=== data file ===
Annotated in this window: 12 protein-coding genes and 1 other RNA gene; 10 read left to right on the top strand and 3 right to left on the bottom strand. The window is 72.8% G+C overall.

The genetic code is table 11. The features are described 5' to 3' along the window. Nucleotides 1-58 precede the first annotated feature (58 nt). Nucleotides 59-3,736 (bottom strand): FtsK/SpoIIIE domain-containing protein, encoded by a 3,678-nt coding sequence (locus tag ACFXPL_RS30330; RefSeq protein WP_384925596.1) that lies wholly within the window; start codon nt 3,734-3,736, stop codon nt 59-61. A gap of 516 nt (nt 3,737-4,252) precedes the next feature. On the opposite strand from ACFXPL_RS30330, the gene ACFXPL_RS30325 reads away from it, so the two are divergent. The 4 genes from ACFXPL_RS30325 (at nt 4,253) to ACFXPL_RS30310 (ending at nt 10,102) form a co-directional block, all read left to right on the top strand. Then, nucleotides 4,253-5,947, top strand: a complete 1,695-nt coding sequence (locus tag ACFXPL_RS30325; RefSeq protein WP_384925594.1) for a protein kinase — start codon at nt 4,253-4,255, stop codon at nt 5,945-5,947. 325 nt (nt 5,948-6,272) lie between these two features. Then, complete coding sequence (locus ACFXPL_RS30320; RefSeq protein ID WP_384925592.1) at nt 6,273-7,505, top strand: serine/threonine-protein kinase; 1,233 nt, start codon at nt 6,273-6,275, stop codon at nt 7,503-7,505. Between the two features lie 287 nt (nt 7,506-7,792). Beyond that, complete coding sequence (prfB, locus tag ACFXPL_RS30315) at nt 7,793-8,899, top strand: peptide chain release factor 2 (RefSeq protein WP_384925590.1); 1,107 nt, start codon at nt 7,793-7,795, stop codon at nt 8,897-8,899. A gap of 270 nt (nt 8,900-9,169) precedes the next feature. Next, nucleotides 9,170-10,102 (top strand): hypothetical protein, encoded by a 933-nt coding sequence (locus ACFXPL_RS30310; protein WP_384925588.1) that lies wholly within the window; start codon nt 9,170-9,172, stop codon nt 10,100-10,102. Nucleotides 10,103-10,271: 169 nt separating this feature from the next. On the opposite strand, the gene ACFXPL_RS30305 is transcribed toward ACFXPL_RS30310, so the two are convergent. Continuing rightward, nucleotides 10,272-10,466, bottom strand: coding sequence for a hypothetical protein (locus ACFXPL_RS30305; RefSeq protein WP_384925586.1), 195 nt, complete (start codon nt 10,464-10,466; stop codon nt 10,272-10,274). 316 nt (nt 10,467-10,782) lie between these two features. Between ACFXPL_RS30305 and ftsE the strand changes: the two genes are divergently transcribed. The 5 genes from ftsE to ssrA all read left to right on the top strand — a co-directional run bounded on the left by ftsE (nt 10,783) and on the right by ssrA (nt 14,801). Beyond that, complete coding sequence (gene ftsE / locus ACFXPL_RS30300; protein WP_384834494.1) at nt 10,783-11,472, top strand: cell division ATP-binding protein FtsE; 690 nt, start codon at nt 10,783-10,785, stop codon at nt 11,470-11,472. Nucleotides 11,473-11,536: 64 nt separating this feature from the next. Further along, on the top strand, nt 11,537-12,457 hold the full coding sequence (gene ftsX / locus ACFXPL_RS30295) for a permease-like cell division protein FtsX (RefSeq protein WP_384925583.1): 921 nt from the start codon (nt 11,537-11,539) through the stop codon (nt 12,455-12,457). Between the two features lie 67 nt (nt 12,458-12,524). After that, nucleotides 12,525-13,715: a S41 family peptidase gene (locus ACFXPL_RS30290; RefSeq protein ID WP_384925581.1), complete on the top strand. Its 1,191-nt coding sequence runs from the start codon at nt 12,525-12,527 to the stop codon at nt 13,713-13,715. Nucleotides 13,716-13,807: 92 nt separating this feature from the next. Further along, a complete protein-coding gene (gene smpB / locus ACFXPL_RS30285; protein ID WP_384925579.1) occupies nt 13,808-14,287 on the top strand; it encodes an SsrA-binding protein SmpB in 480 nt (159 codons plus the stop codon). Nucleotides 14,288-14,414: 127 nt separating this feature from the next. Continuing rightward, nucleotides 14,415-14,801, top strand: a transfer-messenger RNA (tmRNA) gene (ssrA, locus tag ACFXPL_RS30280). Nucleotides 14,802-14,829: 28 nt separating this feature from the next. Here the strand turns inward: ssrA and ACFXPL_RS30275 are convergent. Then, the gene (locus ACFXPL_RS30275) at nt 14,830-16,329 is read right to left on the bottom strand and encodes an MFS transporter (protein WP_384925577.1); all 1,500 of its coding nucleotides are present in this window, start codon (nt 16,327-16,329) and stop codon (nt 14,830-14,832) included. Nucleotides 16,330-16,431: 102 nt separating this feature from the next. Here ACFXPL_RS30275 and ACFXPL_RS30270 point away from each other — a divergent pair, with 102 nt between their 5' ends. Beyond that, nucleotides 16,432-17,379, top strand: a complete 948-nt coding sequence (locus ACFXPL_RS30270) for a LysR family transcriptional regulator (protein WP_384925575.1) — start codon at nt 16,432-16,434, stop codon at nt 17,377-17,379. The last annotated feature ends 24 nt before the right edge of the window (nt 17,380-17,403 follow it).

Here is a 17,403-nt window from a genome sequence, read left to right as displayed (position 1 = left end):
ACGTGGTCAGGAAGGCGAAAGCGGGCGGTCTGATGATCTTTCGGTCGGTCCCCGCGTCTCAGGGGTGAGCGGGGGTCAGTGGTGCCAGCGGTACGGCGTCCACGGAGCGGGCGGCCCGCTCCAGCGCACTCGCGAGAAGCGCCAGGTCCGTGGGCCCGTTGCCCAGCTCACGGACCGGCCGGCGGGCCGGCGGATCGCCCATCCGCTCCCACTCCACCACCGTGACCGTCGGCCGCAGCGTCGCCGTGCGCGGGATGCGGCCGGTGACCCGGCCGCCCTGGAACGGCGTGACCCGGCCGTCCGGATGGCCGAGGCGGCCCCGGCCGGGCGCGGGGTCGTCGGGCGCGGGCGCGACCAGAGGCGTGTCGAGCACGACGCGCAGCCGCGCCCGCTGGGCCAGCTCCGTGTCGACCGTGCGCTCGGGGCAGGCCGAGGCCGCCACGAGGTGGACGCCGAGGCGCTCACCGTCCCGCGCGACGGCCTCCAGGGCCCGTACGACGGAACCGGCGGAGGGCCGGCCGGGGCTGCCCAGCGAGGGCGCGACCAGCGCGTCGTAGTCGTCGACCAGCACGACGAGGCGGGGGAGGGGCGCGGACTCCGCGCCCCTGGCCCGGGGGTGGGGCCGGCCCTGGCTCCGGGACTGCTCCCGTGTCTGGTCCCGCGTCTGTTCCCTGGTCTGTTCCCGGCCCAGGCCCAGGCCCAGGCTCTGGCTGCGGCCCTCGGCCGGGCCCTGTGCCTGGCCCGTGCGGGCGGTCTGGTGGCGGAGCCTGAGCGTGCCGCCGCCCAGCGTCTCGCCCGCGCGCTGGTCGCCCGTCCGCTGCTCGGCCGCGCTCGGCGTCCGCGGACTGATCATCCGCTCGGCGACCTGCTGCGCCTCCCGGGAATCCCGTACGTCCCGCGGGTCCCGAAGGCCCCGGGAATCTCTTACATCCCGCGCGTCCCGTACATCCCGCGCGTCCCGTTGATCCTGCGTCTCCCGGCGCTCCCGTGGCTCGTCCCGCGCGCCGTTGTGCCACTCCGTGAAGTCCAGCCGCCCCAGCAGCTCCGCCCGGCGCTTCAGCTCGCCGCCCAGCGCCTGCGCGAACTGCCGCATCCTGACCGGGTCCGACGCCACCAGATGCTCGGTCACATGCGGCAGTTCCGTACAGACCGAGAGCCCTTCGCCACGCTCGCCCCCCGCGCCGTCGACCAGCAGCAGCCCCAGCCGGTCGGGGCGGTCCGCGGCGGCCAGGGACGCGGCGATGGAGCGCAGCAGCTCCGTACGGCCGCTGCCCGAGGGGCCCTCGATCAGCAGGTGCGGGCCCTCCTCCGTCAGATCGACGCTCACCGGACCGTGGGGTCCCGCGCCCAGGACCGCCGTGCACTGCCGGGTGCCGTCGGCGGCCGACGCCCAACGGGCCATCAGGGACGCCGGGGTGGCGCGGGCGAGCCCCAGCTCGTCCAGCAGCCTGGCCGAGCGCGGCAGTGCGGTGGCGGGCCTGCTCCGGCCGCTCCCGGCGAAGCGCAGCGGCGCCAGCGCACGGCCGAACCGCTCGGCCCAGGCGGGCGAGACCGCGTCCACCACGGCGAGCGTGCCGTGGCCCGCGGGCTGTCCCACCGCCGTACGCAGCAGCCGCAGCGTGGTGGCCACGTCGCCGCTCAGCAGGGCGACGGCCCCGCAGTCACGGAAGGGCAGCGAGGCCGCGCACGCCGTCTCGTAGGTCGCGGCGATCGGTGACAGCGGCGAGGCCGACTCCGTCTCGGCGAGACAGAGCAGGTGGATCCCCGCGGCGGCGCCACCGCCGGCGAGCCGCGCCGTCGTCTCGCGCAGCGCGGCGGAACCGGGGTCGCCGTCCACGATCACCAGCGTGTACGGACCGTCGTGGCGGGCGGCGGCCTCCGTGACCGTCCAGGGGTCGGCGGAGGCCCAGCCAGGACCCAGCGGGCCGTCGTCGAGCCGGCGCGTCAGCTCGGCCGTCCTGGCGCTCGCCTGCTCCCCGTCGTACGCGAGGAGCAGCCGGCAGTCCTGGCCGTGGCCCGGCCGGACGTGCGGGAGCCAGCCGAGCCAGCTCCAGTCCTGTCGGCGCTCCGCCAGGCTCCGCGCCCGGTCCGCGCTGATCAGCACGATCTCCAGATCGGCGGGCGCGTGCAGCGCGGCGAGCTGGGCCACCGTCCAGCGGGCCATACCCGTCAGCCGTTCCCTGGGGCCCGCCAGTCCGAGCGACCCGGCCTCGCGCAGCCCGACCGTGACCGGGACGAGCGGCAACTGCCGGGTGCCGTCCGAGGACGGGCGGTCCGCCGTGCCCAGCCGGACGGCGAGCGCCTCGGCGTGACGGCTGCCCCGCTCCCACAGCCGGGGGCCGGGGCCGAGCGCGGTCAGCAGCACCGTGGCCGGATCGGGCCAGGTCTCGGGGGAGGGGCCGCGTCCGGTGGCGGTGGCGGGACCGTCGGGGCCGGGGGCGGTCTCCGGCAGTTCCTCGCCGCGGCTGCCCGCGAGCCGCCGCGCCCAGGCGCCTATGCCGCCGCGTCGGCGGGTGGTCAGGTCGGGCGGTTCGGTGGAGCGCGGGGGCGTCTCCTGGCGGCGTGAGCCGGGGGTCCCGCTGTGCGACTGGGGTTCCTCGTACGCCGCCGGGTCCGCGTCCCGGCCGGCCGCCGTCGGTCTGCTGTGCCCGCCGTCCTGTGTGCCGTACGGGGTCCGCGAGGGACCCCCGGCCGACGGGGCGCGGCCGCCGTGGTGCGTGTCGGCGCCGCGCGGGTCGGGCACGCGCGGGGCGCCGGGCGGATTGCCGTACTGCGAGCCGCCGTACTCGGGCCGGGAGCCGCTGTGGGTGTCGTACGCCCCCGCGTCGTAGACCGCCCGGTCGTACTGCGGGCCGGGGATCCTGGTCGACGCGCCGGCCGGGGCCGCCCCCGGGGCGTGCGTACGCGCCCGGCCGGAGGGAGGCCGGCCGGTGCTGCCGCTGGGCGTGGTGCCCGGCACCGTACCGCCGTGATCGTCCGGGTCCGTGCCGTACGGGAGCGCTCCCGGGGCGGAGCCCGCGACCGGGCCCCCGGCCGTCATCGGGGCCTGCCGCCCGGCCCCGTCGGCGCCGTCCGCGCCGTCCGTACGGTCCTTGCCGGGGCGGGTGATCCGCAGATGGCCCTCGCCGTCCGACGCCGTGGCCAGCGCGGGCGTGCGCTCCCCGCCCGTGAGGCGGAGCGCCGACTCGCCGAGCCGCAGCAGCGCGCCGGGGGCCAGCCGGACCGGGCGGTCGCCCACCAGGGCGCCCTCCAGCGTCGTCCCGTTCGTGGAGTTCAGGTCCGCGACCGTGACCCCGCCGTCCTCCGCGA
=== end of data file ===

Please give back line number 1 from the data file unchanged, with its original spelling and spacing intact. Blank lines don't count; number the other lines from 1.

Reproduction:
Annotated in this window: 12 protein-coding genes and 1 other RNA gene; 10 read left to right on the top strand and 3 right to left on the bottom strand. The window is 72.8% G+C overall.